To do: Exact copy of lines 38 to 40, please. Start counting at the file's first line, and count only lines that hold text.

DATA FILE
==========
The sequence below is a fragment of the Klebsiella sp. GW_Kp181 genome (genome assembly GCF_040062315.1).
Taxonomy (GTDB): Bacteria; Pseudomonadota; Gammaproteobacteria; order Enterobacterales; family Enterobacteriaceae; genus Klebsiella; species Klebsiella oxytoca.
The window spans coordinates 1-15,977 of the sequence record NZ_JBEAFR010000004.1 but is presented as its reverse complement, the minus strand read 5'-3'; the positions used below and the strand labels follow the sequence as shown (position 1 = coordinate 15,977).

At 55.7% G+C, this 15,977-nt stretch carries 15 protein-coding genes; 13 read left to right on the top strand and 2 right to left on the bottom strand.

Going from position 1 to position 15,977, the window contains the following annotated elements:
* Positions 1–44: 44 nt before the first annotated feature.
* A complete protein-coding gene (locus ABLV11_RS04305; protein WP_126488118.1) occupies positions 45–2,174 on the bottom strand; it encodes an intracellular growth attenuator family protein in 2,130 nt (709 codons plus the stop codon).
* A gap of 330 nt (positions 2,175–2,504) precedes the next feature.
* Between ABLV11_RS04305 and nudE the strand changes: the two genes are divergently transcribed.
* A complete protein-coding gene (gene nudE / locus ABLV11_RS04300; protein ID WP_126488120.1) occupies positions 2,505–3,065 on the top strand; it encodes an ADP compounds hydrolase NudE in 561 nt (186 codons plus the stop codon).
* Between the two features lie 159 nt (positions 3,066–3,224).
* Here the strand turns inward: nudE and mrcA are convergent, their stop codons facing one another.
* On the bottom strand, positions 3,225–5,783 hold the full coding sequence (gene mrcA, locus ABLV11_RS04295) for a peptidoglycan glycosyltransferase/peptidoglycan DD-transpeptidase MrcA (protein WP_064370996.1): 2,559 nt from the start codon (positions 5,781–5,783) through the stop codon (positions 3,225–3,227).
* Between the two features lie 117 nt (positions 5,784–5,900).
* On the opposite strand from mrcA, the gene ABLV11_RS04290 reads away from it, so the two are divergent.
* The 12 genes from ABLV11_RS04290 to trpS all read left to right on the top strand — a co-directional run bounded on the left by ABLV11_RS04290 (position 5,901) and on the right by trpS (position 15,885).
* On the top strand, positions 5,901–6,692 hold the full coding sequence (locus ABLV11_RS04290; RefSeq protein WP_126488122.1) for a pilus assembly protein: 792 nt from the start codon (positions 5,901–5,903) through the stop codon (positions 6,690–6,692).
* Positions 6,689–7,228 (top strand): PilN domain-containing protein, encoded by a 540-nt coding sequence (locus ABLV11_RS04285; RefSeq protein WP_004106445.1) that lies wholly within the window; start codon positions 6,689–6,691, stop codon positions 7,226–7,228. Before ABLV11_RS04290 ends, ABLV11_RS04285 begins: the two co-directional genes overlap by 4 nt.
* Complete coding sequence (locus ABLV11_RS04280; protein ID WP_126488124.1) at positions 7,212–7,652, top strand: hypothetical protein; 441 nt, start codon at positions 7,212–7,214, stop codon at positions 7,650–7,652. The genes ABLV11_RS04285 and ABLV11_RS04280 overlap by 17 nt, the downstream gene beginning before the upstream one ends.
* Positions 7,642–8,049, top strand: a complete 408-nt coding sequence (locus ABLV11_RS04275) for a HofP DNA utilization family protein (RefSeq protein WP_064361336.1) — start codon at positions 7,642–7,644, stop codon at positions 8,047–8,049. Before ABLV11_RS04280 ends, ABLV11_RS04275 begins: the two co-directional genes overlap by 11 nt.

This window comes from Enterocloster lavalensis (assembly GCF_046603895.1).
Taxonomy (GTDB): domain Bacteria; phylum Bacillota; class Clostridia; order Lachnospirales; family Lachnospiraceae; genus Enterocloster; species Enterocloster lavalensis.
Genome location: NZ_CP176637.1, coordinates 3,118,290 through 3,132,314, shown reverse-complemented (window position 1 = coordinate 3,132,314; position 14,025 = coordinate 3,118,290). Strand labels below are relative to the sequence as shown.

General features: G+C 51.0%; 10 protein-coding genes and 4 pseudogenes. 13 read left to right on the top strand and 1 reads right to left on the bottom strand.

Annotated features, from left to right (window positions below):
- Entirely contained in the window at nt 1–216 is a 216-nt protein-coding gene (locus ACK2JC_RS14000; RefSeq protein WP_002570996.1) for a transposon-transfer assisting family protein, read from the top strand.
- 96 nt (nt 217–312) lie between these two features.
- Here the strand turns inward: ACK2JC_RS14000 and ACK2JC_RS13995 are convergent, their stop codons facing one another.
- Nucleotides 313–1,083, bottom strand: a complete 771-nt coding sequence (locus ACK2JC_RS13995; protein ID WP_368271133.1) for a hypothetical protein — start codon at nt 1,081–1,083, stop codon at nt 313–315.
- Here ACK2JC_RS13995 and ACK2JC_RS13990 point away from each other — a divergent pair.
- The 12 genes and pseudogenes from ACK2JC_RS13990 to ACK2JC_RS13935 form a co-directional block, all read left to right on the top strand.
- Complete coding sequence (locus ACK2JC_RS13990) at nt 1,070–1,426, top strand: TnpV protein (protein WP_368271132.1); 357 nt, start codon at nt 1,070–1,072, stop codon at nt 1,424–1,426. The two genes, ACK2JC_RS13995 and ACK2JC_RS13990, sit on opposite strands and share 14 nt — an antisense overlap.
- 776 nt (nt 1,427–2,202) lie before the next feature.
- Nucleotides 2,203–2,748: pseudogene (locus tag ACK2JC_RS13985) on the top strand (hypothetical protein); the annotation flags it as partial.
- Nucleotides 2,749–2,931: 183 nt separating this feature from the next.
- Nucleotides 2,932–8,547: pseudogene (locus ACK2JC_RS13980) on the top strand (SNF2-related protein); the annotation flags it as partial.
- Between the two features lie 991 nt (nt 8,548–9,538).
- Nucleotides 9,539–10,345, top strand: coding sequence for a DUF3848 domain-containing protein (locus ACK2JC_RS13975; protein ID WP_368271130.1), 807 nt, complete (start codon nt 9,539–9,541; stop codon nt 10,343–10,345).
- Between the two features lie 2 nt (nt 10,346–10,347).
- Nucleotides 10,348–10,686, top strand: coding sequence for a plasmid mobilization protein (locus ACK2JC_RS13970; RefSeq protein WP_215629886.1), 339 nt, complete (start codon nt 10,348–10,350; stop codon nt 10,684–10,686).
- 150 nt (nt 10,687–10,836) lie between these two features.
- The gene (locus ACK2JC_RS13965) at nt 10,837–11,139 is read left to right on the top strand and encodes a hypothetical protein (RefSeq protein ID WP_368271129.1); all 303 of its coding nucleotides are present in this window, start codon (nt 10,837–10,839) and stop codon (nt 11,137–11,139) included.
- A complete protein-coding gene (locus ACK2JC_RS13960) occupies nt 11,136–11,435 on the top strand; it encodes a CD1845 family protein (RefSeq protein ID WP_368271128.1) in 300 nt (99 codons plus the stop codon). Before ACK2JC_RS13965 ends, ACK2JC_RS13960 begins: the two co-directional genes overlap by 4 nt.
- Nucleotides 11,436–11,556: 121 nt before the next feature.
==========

- Nucleotides 9,539–10,345, top strand: coding sequence for a DUF3848 domain-containing protein (locus ACK2JC_RS13975; protein ID WP_368271130.1), 807 nt, complete (start codon nt 9,539–9,541; stop codon nt 10,343–10,345).
- Between the two features lie 2 nt (nt 10,346–10,347).
- Nucleotides 10,348–10,686, top strand: coding sequence for a plasmid mobilization protein (locus ACK2JC_RS13970; RefSeq protein WP_215629886.1), 339 nt, complete (start codon nt 10,348–10,350; stop codon nt 10,684–10,686).